How to make an impersonal rental house feel more like “home”
This summer and fall found us on the road again (shocker, I know).
We got home from our three months in Europe on April 15th, just in time to run a couple business events, and you know, have a baby. Our fifth baby, Oliver Ryan Wright Langford, was born on June 18th. He is just a total doll and the whole family is smitten.
Right on the heels of his birth, Ryan and Oliver and I travelled to Nashville, TN for a mastermind event. Shortly after returning, we realized that over the course of about 9 weeks between August and October, either one of us or our entire family had to be back in the Nashville area three separate times. It would also mean a week of solo parenting for each of us (while the other travelled), which is always hard, both being apart and just holding down the fort by ourselves.
So we did what any semi-nomadic, entrepreneurial, homeschooling family would do… we up and temporarily moved to Nashville.
We set out on August 15th, bright and early, and drove the 30+ hours from Vancouver, Canada to our friend’s home in Indiana in a record 2 1/2 days.
We only stopped for 6-7 hours at night to grab a short sleep, get breakfast and coffee and head back on the road. We packed our van full of snack food and water, took turns driving and napping, and took the shortest pit stops possible, just enough time to nurse the baby, take the kids to the bathroom, and do a few jumping jacks.
On August 20th, we drove the last 5 1/2 hours down to Nashville and Ryan dropped me off at a weekend blogging retreat with some good friends, then went and met our temporary landlord to get into our rental house.
When I re-joined the family a few days later and finally got into our “home” away from home, I mildly panicked.
The house wasn’t bad. Not really. But it didn’t feel like a home, either.
The kitchen had only the very barest of basics. The house was sparsely furnished, without even a dining room table (only four non-child-friendly stools at a counter). There were only two small dressers in the whole house, not many hangers, no hall closet for coats or six people’s shoes, no laundry hampers or baskets, and practically bare walls. It was echoey and loud, with no private yard for the kids to play in (only a small shared green space and some sidewalks), and the kids were already going stir crazy.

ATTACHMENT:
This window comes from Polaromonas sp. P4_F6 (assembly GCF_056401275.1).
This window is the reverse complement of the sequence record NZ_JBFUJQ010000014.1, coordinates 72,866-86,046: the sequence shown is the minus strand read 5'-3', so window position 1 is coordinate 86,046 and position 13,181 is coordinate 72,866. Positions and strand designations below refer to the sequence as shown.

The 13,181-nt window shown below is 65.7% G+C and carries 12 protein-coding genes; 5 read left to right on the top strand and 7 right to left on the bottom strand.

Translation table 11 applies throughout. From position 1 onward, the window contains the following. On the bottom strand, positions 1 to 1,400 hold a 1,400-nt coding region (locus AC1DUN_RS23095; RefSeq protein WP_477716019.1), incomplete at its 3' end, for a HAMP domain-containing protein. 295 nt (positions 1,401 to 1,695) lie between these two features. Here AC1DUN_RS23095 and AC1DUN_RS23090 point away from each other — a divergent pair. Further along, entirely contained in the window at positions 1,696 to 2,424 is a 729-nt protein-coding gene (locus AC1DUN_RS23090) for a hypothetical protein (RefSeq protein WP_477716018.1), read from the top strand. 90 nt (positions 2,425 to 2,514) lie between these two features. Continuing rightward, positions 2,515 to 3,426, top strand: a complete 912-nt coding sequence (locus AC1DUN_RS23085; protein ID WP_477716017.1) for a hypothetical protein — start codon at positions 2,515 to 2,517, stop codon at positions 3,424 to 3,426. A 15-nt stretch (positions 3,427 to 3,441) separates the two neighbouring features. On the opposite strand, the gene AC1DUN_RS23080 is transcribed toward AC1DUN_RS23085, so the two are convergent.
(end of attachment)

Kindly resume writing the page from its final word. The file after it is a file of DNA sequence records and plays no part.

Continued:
In short, it looked and felt like a temporary, sterile rental, not like a place that would be enjoyable to live in for nearly two months.
We weren’t prepared to fork out a bunch of money to fix up a place that was only short term. On the other hand, we knew from experience that some things make a big difference when it comes to nomadic life feeling doable.
For us, there are a few key things that really make the difference in a rental home:
- Having sufficient kitchen tools and food supplies to make decent homemade meals.
- Being able to put away our stuff and maintain some semblance of order and organization.
- Making sure our kids have a bit of their own space and ways to have fun and occupy themselves.
That said, here are the specific things we did within our first week or two, to make our house as much of a home as possible:
- Stocked up the kitchen with extra pantry and freezer supplies. Two months is long enough that having a bit more stock in the house makes cooking much less stressful.
- Borrowed a folding table and chairs from local friends, then bought a cheap but pretty tablecloth from Target to make it feel more homey.
- Bought flowers almost weekly. Just something cheap, like a small bunch of tulips, but it definitely added a cheery look to the house.
- Went to a thrift store and bought a basket for the kitchen/dining room counter (to store odds and ends, important papers, etc. since we had nowhere to put things like this), plus two large basket-like containers to use as hampers in each of the kid’s rooms.
- Also at the thrift store, bought a few bags of small stuffed animal toys (a favorite of our kids – they love playing make believe with small stuffies), a tub of plastic army men for our boys, a tangram puzzle, and a few other cheap toys that would entertain them simply because they were new and different.